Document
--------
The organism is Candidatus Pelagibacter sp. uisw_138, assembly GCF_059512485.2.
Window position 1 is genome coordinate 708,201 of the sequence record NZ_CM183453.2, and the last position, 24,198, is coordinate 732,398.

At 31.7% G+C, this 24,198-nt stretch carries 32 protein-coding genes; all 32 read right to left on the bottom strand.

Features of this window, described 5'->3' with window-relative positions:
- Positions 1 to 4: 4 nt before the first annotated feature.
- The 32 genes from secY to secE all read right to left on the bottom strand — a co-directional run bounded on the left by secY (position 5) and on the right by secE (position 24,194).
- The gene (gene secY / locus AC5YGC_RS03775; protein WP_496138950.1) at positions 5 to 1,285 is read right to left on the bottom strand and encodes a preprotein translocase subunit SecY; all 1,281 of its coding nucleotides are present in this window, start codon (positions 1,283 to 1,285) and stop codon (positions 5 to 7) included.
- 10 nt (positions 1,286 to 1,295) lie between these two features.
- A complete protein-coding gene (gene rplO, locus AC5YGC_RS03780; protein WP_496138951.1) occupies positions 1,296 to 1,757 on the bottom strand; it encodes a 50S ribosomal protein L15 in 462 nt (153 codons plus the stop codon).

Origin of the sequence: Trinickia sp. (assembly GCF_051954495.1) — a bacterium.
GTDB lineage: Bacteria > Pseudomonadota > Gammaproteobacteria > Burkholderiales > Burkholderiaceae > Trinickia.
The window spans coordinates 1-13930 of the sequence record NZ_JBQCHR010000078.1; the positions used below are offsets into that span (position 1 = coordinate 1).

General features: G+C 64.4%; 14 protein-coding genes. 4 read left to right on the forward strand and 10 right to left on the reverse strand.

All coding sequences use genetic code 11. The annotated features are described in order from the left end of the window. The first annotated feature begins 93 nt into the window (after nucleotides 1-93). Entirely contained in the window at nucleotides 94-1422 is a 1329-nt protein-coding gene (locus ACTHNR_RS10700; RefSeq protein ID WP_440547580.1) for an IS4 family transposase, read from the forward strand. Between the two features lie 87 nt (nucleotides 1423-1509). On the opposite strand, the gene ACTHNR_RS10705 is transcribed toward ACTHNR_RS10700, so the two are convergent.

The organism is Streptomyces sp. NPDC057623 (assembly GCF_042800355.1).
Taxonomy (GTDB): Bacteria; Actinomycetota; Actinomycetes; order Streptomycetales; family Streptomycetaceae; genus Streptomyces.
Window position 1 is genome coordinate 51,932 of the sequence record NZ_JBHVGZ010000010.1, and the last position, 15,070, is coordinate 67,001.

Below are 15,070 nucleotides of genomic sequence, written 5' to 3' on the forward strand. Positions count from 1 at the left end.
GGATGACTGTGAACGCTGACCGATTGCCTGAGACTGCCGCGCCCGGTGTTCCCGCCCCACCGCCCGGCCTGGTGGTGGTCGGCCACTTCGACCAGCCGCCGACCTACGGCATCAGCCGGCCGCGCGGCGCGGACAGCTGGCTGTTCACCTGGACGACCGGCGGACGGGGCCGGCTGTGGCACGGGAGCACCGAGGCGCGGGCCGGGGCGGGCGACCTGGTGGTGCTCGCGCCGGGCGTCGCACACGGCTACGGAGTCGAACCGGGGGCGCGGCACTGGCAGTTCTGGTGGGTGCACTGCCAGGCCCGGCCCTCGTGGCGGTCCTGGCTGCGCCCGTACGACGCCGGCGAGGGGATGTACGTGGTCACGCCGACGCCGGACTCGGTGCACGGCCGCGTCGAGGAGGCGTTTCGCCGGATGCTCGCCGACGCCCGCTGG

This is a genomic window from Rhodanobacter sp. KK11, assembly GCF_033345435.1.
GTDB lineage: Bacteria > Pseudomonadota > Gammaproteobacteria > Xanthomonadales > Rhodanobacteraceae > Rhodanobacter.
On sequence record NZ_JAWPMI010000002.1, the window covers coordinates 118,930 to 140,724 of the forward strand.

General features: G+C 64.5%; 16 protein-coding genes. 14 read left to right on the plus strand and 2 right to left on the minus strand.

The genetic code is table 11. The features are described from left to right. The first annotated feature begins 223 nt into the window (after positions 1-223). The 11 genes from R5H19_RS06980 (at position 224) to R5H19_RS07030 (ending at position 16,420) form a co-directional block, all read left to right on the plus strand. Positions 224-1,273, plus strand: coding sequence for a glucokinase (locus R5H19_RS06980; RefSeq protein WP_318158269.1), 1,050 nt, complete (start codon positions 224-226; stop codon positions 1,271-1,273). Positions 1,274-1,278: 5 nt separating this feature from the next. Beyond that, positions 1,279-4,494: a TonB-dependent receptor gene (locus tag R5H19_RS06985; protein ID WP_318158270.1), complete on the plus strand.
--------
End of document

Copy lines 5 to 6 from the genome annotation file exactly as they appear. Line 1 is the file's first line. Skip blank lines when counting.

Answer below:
- Positions 1 to 4: 4 nt before the first annotated feature.
- The 32 genes from secY to secE all read right to left on the bottom strand — a co-directional run bounded on the left by secY (position 5) and on the right by secE (position 24,194).